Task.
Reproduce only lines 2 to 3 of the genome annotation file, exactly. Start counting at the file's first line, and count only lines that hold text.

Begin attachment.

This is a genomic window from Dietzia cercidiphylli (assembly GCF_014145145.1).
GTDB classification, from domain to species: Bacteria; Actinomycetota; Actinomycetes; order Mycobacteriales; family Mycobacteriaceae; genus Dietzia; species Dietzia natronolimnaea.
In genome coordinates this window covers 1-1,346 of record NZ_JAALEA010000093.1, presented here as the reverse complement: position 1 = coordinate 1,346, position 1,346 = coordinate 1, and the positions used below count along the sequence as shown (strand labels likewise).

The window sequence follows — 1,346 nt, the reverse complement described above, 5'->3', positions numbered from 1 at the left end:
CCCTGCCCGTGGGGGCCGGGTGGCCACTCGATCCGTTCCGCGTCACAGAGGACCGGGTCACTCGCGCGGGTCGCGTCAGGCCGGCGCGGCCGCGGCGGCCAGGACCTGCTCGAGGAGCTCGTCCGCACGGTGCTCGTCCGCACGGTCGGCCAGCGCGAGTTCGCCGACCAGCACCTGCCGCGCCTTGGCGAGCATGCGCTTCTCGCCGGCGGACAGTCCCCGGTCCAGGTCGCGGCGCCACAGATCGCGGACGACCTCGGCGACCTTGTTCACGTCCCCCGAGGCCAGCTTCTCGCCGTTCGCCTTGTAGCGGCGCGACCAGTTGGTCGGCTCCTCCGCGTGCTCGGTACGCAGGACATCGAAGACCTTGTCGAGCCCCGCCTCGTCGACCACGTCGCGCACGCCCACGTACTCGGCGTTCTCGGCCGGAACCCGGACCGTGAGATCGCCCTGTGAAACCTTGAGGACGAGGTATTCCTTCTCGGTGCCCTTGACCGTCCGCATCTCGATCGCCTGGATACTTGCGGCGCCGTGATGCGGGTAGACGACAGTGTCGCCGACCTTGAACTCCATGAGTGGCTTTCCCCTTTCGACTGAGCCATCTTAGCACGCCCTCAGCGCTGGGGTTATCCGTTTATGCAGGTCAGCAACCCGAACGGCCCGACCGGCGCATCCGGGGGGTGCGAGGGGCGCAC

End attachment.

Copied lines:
GTDB classification, from domain to species: Bacteria; Actinomycetota; Actinomycetes; order Mycobacteriales; family Mycobacteriaceae; genus Dietzia; species Dietzia natronolimnaea.
In genome coordinates this window covers 1-1,346 of record NZ_JAALEA010000093.1, presented here as the reverse complement: position 1 = coordinate 1,346, position 1,346 = coordinate 1, and the positions used below count along the sequence as shown (strand labels likewise).